Tuesday, March 17, 2009

Leaves a bit too much to imagination

From the article “Which Vodka is the Best?

Grey Goose
$29.99 for 750 milliliters; 80 proof
French; distilled from wheat, rye, and barley

Made in Cognac but owned by the American Bacardi Corp., Grey Goose was introduced in the United States in 1997 and has since won a great many industry awards.

We were underwhelmed: Grey Goose is sweet and smoky, with hints of anise and citrus in the finish, but it all adds up to only a sort of smooth, uninteresting neutrality. And so, while the more generous half of our panel praised Grey Goose's "long, silky aftertaste" and "pleasing burn," detractors found it "bland," "spineless," and "vaguely medicinal."

In the end, seven tasters agreed that the vodka's softness and subtlety made it a solid, if unremarkable, choice. Four found it to be too unremarkable and lacking the bite or character they expected from a self-described "ultra-premium" spirit.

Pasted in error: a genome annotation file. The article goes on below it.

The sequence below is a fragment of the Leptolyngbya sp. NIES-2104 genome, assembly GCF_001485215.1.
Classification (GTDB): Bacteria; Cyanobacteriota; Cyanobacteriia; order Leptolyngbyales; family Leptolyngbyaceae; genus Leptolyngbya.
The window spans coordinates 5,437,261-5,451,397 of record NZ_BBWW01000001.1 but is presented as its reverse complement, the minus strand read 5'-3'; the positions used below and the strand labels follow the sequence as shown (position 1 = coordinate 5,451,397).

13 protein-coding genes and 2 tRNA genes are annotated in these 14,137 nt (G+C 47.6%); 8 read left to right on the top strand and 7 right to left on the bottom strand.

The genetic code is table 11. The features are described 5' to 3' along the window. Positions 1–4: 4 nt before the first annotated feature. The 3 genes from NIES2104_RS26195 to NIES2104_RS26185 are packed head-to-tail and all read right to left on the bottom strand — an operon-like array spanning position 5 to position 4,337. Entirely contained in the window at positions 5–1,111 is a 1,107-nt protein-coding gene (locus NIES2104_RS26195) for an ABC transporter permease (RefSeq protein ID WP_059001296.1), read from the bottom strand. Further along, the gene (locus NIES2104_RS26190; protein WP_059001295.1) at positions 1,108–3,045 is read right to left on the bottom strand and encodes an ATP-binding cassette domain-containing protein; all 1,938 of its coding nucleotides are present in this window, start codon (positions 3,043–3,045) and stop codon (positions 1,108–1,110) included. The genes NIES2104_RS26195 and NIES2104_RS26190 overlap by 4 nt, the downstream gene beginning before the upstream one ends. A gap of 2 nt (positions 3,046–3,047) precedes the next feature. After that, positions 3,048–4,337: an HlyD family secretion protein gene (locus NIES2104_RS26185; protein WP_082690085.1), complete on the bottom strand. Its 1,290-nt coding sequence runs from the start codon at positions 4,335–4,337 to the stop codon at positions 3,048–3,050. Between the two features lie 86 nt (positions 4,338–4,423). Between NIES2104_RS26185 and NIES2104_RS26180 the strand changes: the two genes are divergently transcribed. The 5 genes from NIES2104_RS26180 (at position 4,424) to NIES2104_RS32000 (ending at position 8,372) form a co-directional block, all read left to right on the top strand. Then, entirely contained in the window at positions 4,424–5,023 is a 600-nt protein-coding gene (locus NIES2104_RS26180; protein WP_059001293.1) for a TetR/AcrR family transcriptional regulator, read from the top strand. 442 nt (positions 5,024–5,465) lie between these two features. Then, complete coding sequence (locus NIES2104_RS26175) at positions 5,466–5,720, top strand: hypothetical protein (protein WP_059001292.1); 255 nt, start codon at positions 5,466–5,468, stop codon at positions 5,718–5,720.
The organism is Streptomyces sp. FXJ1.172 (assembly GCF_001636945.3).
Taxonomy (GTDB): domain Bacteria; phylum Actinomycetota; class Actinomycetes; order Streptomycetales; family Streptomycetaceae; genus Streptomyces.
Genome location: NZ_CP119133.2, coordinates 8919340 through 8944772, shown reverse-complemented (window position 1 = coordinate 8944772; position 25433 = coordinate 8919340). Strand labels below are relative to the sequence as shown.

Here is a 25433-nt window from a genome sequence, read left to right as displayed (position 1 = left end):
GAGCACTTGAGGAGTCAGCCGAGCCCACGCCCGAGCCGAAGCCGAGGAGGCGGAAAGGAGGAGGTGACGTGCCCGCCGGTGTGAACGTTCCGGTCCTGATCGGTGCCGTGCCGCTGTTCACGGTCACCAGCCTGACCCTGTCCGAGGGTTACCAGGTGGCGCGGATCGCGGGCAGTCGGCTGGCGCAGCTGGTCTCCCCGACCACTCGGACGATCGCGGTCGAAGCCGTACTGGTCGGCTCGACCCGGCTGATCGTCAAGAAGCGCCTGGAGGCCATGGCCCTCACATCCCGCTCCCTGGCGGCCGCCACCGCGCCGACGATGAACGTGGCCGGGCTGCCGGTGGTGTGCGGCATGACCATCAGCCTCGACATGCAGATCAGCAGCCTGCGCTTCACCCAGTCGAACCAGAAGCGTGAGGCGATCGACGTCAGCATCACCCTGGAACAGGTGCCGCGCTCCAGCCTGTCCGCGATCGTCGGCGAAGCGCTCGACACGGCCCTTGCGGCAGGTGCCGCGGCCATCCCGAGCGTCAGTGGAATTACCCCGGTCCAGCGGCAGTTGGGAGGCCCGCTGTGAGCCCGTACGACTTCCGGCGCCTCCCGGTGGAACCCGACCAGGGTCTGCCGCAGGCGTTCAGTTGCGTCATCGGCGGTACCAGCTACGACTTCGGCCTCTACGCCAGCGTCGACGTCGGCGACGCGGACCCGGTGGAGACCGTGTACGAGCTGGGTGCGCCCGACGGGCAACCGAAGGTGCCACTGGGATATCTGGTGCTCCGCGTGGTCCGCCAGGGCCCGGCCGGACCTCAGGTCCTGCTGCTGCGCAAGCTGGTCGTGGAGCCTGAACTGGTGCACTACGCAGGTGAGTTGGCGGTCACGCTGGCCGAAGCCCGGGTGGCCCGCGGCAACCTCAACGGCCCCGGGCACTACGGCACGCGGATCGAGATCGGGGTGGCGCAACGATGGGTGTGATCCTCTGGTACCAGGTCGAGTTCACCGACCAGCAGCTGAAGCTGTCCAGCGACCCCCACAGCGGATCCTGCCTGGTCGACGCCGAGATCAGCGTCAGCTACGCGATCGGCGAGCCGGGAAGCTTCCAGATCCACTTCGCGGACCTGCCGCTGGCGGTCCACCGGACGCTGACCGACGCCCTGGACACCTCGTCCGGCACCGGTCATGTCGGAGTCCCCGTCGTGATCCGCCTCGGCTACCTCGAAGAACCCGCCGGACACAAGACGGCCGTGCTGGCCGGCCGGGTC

Final Verdict: "Leaves a bit too much to the imagination."
Grade: Three Shot Glasses

I still find it remarkable (not Grey Goose). Absolutely amazing.


Rabbi Lars Shalom said...

interesting mix

sarabonne said...

This reminds me distinctly of my old ballet lessons.

Crawling Axe said...

Sara, Grey Goose reminds you of ballet lessons? Did you have a Russian (or French, I guess) teacher?

sarabonne said...

hmm, I was referring to the music. But then again, Grey Goose reminds of watching Swan Lake ballets. Our teacher was Russian.

Crawling Axe said...

Oh. Real music reminds you of ballet? :)

Swan Lake reminds me of the 1991 putch when Gorbachev was arrested, and they only played Swan Lake on all TV channels, forbidding to show news. Fall of Communism forever destroyed Swan Lake’s image in memories of millions of Soviets.

I posted not for specific piece of music, but for Horowitz. If your ballet teacher played like this, you were lucky.